Dry-Brined Turkey


A dry-cured or dry-brined turkey with apples, rosemary, cranberry, and sweet chestnuts.

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The Editors
10 to 12 servings
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A dry-brined turkey (or, “dry-cured” turkey) is an alternative to a traditionally brined turkey, which involves soaking the turkey in a liquid solution. Some cooks say that dry-brining is a less messy technique which results in a better texture. You simply put salt, herbs, and spices directly onto the skin of the bird, then wrap it in plastic and let it sit.

Everyone has a different technique. Chefs who like to “dry cure” say that traditional brining is not only messy but also can make the meat a bit spongy (better than dried-out meat, but not quite perfect). The downside to dry curing? It takes more time. While you can fully wet-brine a turkey in 12 to 24 hours, the dry method often takes about three days in the refrigerator. However, it’s well worth it!

Note: The amount of salt you use depends on the size of your turkey. Use 2-1/2 tablespoons if your bird is 13 pounds; 3 tablespoons if it’s in the 14- to 15-pound range.

2-1/2-3 tablespoons kosher or sea salt (see "Note," above)
2 tablespoons dried rosemary leaves
1-1/2 tablespoons dried thyme
1-1/2 tablespoons dried crumbled sage
1-1/2 teaspoons whole mustard seeds
1-1/2 teaspoons freshly ground black pepper
1 13- to 15-pound fresh (untreated) turkey
3 tablespoons unsalted butter, at room temperature
2 tablespoons unsalted butter, melted
1 large firm-tart apple, such as 'Granny Smith' or 'Northern Spy' (unpeeled), cored and cut into large chunks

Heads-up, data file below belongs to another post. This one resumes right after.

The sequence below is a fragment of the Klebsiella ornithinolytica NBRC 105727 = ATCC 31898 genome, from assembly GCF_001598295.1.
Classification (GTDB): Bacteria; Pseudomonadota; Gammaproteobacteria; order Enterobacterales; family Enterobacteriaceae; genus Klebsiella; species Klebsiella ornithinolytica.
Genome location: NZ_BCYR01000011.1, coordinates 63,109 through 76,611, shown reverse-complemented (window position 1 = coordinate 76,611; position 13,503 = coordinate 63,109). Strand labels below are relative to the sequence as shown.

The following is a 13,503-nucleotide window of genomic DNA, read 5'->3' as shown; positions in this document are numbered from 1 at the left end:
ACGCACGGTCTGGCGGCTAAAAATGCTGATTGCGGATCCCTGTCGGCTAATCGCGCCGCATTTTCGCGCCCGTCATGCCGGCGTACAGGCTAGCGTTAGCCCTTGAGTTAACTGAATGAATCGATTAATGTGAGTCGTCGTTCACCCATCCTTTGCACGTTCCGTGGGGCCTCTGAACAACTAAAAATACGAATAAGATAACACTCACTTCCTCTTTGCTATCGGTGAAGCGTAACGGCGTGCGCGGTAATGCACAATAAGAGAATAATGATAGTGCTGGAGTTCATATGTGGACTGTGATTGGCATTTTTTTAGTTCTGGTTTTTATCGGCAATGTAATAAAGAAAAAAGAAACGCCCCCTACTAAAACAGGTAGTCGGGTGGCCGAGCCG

1 small onion, peeled and cut into chunks
1-1/4 cups reduced-sodium turkey or chicken broth
3/4 cup medium-sweet hard cider, such as Harpoon brand
Garnishes: 'Pink Lady' apples, lemon leaves (optional)

Three days before you plan to roast the turkey, put salt, rosemary, thyme, sage, mustard seeds, and pepper in a spice grinder and pulse together until they form a fine powder.

Rinse turkey and pat dry. Sprinkle outside of turkey all over with two-thirds of spice mixture, concentrating on breast and thighs. Toss remaining spices into cavity. Cover turkey with plastic wrap and chill in refrigerator 3 days. For extra-crisp skin, remove plastic wrap the night before roasting.

To roast, preheat oven to 425°F. Set a V-shaped roasting rack into a large roasting pan and set aside. Gently separate skin from breast meat on both sides so that you can get your hand all the way in, being careful not to tear the skin. Rub 3 tablespoons butter onto breast meat on both sides. Brush skin all over with 2 tablespoons melted butter. Put apple and onion pieces in turkey cavity. Set turkey, breast side down, onto roasting rack. Pour broth and cider into bottom of pan and put in oven. Roast 45 minutes, basting occasionally. Flip bird over; then roast, basting occasionally, until thickest part of breast to the bone reaches 160° on an instant-read thermometer, another 1-1/4 to 1-3/4 hours, depending on size of bird.

Tip turkey to drain cavity juices, and transfer to a cutting board or serving platter. Tent with foil and let sit 30 minutes while you make gravy. Garnish turkey with apples and lemon leaves if you like; then carve and serve.

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The Almanac Chefs

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